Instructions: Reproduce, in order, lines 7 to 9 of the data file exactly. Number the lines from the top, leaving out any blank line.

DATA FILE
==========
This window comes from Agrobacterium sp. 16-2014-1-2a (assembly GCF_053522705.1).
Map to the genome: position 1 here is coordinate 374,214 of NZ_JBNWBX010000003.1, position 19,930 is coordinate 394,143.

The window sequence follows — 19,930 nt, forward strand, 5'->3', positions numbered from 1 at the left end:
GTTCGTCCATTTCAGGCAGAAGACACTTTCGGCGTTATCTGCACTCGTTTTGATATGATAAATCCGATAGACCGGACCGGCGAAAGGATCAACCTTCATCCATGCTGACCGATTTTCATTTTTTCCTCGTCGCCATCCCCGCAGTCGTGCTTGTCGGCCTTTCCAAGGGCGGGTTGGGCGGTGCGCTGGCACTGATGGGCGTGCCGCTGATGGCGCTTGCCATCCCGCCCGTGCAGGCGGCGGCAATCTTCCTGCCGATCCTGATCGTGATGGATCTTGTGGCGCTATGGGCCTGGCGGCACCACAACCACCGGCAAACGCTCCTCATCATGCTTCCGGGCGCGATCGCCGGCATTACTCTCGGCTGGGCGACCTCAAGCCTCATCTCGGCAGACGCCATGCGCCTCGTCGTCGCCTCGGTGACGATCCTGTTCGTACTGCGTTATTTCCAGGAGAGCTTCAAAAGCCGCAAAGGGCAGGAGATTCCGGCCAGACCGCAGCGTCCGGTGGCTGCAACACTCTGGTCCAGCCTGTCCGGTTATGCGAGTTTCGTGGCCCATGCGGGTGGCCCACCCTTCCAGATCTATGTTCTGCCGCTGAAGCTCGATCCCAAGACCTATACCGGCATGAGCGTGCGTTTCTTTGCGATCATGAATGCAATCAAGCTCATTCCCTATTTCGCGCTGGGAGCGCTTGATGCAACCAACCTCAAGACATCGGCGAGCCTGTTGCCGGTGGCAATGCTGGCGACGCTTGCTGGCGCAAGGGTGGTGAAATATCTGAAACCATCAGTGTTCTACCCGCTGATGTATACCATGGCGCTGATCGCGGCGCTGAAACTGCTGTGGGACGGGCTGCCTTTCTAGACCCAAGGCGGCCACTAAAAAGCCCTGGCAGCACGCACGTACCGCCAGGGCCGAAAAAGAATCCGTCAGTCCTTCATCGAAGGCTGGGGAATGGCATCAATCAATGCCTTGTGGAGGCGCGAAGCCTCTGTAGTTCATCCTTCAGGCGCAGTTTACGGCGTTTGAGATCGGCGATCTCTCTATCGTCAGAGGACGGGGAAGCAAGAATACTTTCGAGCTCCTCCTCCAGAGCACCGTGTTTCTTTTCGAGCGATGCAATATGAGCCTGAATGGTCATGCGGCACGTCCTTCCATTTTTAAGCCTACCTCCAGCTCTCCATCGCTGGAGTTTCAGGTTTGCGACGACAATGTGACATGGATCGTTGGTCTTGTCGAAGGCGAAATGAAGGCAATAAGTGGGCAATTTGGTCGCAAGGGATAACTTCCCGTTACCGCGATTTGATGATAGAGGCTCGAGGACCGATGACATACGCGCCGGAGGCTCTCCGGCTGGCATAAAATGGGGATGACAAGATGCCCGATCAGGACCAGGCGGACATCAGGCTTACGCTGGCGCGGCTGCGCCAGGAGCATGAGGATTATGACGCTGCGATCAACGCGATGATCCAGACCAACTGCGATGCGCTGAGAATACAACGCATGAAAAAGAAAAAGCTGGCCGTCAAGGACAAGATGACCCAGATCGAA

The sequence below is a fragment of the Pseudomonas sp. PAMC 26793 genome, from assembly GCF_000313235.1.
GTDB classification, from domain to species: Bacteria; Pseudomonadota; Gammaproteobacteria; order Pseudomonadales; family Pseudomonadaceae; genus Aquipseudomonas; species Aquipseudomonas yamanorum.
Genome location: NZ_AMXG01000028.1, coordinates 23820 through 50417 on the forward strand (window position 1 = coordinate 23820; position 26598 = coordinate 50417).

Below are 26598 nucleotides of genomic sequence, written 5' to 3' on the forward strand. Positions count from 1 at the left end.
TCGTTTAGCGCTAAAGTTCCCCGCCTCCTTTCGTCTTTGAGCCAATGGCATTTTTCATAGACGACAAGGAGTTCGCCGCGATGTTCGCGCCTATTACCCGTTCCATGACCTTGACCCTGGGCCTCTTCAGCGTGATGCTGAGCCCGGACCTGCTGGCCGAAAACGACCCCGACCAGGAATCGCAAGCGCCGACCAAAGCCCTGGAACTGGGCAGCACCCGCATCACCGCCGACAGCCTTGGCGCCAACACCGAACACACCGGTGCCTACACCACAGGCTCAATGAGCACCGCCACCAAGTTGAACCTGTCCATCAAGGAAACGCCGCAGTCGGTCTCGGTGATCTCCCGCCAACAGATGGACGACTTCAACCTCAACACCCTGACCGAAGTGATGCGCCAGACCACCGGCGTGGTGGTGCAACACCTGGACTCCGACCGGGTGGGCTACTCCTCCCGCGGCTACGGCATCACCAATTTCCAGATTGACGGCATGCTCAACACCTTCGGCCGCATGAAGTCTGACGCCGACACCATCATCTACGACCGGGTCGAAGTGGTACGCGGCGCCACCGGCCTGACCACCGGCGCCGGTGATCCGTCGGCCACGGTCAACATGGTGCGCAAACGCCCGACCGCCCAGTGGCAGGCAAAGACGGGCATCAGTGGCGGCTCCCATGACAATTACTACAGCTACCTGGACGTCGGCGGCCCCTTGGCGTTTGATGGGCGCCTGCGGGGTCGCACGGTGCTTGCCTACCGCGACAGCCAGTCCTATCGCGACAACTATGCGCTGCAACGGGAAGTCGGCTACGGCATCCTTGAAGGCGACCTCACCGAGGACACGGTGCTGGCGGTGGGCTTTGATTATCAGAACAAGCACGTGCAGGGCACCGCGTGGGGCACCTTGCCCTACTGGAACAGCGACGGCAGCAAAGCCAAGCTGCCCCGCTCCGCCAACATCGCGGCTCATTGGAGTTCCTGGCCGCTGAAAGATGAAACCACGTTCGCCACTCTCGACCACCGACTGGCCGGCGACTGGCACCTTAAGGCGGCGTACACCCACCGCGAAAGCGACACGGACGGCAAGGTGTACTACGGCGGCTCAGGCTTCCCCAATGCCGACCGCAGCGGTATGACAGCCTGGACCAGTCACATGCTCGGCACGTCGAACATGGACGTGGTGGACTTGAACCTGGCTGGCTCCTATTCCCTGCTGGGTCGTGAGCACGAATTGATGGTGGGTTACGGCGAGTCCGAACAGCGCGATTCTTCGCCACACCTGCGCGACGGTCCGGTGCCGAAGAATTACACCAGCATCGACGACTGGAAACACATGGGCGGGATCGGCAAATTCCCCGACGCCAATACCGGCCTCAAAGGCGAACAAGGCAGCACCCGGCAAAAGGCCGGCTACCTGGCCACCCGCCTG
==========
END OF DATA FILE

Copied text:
Genome location: NZ_AMXG01000028.1, coordinates 23820 through 50417 on the forward strand (window position 1 = coordinate 23820; position 26598 = coordinate 50417).

Below are 26598 nucleotides of genomic sequence, written 5' to 3' on the forward strand. Positions count from 1 at the left end.
TCGTTTAGCGCTAAAGTTCCCCGCCTCCTTTCGTCTTTGAGCCAATGGCATTTTTCATAGACGACAAGGAGTTCGCCGCGATGTTCGCGCCTATTACCCGTTCCATGACCTTGACCCTGGGCCTCTTCAGCGTGATGCTGAGCCCGGACCTGCTGGCCGAAAACGACCCCGACCAGGAATCGCAAGCGCCGACCAAAGCCCTGGAACTGGGCAGCACCCGCATCACCGCCGACAGCCTTGGCGCCAACACCGAACACACCGGTGCCTACACCACAGGCTCAATGAGCACCGCCACCAAGTTGAACCTGTCCATCAAGGAAACGCCGCAGTCGGTCTCGGTGATCTCCCGCCAACAGATGGACGACTTCAACCTCAACACCCTGACCGAAGTGATGCGCCAGACCACCGGCGTGGTGGTGCAACACCTGGACTCCGACCGGGTGGGCTACTCCTCCCGCGGCTACGGCATCACCAATTTCCAGATTGACGGCATGCTCAACACCTTCGGCCGCATGAAGTCTGACGCCGACACCATCATCTACGACCGGGTCGAAGTGGTACGCGGCGCCACCGGCCTGACCACCGGCGCCGGTGATCCGTCGGCCACGGTCAACATGGTGCGCAAACGCCCGACCGCCCAGTGGCAGGCAAAGACGGGCATCAGTGGCGGCTCCCATGACAATTACTACAGCTACCTGGACGTCGGCGGCCCCTTGGCGTTTGATGGGCGCCTGCGGGGTCGCACGGTGCTTGCCTACCGCGACAGCCAGTCCTATCGCGACAACTATGCGCTGCAACGGGAAGTCGGCTACGGCATCCTTGAAGGCGACCTCACCGAGGACACGGTGCTGGCGGTGGGCTTTGATTATCAGAACAAGCACGTGCAGGGCACCGCGTGGGGCACCTTGCCCTACTGGAACAGCGACGGCAGCAAAGCCAAGCTGCCCCGCTCCGCCAACATCGCGGCTCATTGGAGTTCCTGGCCGCTGAAAGATGAAACCACGTTCGCCACTCTCGACCACCGACTGGCCGGCGACTGGCACCTTAAGGCGGCGTACACCCACCGCGAAAGCGACACGGACGGCAAGGTGTACTACGGCGGCTCAGGCTTCCCCAATGCCGACCGCAGCGGTATGACAGCCTGGACCAGTCACATGCTCGGCACGTCGAACATGGACGTGGTGGACTTGAACCTGGCTGGCTCCTATTCCCTGCTGGGTCGTGAGCACGAATTGATGGTGGGTTACGGCGAGTCCGAACAGCGCGATTCTTCGCCACACCTGCGCGACGGTCCGGTGCCGAAGAATTACACCAGCATCGACGACTGGAAACACATGGGCGGGATCGGCAAATTCCCCGACGCCAATACCGGCCTCAAAGGCGAACAAGGCAGCACCCGGCAAAAGGCCGGCTACCTGGCCACCCGCCTG